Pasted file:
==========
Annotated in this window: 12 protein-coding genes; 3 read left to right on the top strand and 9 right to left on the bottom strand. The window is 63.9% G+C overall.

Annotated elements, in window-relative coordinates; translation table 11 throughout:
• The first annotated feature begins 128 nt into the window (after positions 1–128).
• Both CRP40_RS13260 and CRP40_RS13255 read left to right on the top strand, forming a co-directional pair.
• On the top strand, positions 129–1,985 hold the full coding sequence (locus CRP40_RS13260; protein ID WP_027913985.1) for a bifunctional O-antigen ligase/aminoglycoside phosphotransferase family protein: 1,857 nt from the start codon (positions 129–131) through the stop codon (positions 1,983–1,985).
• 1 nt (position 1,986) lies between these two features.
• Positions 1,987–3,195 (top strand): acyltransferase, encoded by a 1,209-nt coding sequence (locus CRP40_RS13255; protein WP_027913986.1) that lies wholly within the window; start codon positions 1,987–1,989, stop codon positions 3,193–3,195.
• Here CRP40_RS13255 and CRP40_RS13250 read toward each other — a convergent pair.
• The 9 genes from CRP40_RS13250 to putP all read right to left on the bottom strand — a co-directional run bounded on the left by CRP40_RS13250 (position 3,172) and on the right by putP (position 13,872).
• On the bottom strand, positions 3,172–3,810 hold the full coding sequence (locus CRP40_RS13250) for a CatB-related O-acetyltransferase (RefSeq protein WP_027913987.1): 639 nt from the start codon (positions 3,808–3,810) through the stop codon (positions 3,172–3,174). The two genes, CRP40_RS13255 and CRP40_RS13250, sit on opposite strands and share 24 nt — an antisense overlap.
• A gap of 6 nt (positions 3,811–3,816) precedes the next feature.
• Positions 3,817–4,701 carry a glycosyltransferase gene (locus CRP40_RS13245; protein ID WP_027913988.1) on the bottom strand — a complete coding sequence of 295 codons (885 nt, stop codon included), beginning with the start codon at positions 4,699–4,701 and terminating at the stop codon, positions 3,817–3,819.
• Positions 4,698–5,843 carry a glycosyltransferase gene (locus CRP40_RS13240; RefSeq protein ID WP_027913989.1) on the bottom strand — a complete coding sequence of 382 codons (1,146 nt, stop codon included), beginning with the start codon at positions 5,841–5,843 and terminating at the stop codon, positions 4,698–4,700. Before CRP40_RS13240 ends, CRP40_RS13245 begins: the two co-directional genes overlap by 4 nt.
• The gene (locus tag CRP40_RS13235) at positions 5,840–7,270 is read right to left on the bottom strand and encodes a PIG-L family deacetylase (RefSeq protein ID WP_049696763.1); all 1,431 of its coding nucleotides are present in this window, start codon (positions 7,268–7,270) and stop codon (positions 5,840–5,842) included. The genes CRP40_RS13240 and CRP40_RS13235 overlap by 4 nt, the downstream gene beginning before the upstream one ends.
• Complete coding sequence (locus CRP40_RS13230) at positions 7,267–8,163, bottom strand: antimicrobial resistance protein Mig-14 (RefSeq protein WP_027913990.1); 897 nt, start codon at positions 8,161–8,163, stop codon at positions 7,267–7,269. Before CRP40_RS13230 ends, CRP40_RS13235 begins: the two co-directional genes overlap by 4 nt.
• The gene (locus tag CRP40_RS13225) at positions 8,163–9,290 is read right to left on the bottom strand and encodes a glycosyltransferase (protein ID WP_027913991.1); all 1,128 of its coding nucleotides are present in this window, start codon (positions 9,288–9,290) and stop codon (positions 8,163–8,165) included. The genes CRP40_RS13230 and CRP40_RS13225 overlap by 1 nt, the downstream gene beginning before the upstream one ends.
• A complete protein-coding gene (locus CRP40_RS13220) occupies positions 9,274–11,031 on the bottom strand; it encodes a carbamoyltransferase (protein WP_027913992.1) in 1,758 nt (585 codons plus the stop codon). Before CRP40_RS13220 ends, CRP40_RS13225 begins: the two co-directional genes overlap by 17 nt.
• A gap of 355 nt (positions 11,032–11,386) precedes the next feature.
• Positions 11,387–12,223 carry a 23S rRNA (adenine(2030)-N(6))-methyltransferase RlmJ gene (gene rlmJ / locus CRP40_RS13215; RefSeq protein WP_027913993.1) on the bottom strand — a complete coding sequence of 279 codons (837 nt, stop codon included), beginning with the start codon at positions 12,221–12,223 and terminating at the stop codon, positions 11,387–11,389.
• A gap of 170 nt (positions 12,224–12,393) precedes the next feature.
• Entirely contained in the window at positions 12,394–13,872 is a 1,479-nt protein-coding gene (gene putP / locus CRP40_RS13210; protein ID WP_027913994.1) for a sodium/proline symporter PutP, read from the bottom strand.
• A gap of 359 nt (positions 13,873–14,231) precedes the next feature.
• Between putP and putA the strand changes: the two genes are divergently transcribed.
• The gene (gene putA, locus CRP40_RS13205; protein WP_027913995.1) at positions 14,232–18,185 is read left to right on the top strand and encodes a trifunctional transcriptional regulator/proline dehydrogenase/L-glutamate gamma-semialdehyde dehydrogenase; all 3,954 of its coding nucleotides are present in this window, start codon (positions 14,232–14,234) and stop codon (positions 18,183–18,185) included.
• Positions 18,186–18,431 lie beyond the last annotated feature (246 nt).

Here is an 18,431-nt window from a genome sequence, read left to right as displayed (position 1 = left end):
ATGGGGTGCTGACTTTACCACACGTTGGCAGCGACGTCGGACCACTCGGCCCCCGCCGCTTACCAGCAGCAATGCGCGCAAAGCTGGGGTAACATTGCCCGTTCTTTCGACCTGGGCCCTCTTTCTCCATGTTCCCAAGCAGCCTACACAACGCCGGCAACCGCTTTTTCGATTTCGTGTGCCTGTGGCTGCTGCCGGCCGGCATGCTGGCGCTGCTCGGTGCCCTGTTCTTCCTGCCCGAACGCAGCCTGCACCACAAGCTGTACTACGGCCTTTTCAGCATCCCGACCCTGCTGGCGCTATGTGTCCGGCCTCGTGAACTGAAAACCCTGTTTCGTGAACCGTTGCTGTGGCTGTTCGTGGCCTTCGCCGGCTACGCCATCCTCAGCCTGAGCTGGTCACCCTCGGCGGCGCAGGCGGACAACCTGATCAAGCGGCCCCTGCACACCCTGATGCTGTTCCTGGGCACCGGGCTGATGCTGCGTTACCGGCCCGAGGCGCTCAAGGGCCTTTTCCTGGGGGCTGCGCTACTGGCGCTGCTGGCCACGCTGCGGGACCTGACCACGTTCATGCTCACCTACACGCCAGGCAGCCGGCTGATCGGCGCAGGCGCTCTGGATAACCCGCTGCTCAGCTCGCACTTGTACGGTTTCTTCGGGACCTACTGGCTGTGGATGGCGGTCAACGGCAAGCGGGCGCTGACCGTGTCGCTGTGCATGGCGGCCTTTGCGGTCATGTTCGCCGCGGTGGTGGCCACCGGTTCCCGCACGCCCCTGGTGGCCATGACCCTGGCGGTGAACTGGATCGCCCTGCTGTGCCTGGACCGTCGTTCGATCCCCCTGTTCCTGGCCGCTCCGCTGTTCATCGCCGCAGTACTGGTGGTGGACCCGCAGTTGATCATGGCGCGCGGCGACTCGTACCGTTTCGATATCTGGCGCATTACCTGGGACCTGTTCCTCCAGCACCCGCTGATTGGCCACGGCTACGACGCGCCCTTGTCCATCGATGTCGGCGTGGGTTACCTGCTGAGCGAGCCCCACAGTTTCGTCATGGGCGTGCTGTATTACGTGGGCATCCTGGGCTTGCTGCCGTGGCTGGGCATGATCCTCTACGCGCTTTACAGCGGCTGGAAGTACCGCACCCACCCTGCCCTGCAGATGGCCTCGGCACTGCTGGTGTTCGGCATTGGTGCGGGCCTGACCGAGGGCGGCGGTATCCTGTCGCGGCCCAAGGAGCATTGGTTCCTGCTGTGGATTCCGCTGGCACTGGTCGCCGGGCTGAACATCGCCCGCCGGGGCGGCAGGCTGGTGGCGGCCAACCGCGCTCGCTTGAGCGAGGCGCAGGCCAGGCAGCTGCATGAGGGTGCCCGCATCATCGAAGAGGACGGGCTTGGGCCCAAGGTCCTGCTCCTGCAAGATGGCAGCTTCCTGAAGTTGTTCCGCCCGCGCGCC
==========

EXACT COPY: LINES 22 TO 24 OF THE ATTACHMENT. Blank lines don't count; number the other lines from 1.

• A gap of 359 nt (positions 13,873–14,231) precedes the next feature.
• Between putP and putA the strand changes: the two genes are divergently transcribed.
• The gene (gene putA, locus CRP40_RS13205; protein WP_027913995.1) at positions 14,232–18,185 is read left to right on the top strand and encodes a trifunctional transcriptional regulator/proline dehydrogenase/L-glutamate gamma-semialdehyde dehydrogenase; all 3,954 of its coding nucleotides are present in this window, start codon (positions 14,232–14,234) and stop codon (positions 18,183–18,185) included.